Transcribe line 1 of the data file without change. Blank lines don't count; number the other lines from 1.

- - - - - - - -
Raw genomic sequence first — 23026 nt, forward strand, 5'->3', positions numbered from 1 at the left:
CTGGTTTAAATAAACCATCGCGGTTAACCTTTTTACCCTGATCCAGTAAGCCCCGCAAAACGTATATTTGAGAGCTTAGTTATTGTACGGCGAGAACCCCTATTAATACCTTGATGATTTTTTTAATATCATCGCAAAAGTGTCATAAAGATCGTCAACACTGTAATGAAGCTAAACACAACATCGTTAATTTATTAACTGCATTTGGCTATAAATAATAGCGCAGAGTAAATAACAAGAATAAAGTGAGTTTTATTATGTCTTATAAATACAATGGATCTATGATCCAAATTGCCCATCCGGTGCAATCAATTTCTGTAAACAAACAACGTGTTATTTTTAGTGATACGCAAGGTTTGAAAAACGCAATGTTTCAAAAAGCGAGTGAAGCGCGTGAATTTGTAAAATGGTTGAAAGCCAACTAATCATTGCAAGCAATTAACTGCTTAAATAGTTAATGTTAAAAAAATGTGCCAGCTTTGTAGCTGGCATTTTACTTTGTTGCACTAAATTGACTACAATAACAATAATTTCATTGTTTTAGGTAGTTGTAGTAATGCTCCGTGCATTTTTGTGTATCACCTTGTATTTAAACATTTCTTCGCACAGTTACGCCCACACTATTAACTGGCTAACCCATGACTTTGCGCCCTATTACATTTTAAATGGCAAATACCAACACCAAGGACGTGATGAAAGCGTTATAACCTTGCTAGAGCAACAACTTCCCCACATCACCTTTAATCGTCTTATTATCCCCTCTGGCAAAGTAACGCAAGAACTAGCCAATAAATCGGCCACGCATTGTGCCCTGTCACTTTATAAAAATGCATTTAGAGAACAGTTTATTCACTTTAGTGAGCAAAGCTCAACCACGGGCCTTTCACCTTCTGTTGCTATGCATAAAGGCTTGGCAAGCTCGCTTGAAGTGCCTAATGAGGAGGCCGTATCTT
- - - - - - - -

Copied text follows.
Raw genomic sequence first — 23026 nt, forward strand, 5'->3', positions numbered from 1 at the left: